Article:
How is spina bifida treated?

There is no cure for spina bifida. The nerve tissue that is damaged or lost cannot be repaired or replaced, nor can function be restored to the damaged nerves. Treatment depends on the type and severity of the disorder. Generally, children with the mild form need no treatment, although some may require surgery as they grow.

The key priorities for treating myelomeningocele are to prevent infection from developing through the exposed nerves and tissue on the spine, and to protect the exposed nerves and structures from additional trauma. Typically, a child born with spina bifida will require surgery to close the defect and prevent infection or further trauma within the first few days of life.

Doctors have recently begun performing fetal surgery for treatment of myelomeningocele. Fetal surgery, which is performed in utero (within the uterus), involves opening the mother's abdomen and uterus and sewing shut the opening over the developing baby's spinal cord. Some doctors believe that the earlier the defect is corrected, the better the outcome is for the baby. Although the procedure cannot restore lost neurological function, it may prevent additional loss from occurring. However, the surgery is considered experimental and there are risks to the fetus as well as to the mother.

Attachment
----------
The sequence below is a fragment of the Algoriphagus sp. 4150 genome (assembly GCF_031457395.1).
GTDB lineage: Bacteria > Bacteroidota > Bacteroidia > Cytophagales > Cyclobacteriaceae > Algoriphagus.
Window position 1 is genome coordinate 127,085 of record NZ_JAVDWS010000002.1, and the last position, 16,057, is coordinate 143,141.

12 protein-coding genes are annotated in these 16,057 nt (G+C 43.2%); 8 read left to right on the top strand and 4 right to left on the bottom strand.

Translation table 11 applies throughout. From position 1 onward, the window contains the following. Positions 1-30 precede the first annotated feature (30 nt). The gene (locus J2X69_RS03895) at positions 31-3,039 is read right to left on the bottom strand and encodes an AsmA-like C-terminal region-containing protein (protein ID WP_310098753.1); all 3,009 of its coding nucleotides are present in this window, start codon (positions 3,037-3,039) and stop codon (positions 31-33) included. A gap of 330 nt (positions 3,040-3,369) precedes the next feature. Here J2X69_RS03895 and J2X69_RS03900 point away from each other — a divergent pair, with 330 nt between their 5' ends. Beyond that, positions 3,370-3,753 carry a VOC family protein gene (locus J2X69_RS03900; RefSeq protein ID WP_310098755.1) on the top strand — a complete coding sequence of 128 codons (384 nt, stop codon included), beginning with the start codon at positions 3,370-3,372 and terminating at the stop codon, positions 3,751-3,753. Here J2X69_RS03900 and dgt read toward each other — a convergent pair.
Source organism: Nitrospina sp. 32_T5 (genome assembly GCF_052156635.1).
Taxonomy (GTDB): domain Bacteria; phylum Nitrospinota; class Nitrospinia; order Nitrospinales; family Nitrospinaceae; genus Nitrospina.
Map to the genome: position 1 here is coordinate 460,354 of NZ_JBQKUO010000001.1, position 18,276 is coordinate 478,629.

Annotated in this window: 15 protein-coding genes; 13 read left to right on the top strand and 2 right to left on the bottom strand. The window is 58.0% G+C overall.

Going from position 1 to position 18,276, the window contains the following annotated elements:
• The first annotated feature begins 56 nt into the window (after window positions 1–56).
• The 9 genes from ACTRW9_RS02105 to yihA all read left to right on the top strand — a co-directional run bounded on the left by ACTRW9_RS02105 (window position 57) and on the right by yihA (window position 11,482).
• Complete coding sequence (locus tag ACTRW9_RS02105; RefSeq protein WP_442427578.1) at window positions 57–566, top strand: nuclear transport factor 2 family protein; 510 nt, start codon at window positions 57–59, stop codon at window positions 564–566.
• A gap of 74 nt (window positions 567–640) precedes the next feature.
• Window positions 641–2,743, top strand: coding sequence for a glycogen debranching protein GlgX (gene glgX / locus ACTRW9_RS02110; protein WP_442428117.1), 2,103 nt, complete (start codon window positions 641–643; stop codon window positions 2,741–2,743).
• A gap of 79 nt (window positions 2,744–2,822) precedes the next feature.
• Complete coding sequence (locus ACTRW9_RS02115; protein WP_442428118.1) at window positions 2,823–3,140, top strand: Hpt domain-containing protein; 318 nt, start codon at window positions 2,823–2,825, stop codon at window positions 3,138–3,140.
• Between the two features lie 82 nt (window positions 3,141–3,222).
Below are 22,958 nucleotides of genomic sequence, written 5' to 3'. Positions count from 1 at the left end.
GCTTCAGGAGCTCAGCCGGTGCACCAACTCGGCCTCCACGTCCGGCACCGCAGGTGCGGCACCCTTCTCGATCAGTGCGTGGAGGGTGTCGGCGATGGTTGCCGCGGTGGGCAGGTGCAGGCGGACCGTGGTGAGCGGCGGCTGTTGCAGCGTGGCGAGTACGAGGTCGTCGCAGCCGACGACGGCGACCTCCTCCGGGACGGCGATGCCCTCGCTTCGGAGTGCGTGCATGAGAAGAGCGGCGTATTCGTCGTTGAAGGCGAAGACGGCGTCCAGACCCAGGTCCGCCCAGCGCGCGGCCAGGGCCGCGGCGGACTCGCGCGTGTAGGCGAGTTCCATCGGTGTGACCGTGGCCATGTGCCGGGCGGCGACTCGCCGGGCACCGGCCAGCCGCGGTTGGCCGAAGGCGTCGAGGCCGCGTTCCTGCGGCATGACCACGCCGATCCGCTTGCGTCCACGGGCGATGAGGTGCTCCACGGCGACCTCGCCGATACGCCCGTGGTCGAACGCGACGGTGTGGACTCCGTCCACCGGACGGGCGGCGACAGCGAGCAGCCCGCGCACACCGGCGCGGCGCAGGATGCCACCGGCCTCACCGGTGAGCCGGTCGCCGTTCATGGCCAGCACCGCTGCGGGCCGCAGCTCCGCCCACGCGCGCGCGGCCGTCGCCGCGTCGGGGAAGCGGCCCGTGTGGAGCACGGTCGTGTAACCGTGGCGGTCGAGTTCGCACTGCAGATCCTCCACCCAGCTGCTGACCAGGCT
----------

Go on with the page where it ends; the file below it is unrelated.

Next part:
The major risks to the fetus are those that might occur if the surgery stimulates premature delivery, and include organ immaturity, brain hemorrhage, and death. Risks to the mother include infection, blood loss leading to the need for transfusion, gestational diabetes, and weight gain due to bed rest.

Many children with myelomeningocele develop a condition called progressive tethering, or tethered cord syndrome, in which their spinal cords become fastened to an immovable structure?such as overlying membranes and vertebrae-causing the spinal cord to become abnormally stretched and the vertebrae elongated with growth and movement. This condition can cause loss of muscle function to the legs, bowel, and bladder. Early surgery on the spinal cord may allow the child to regain a normal level of functioning and prevent further neurological deterioration.

This answer is based on source information from National Institute of Neurological Disorders and Stroke.

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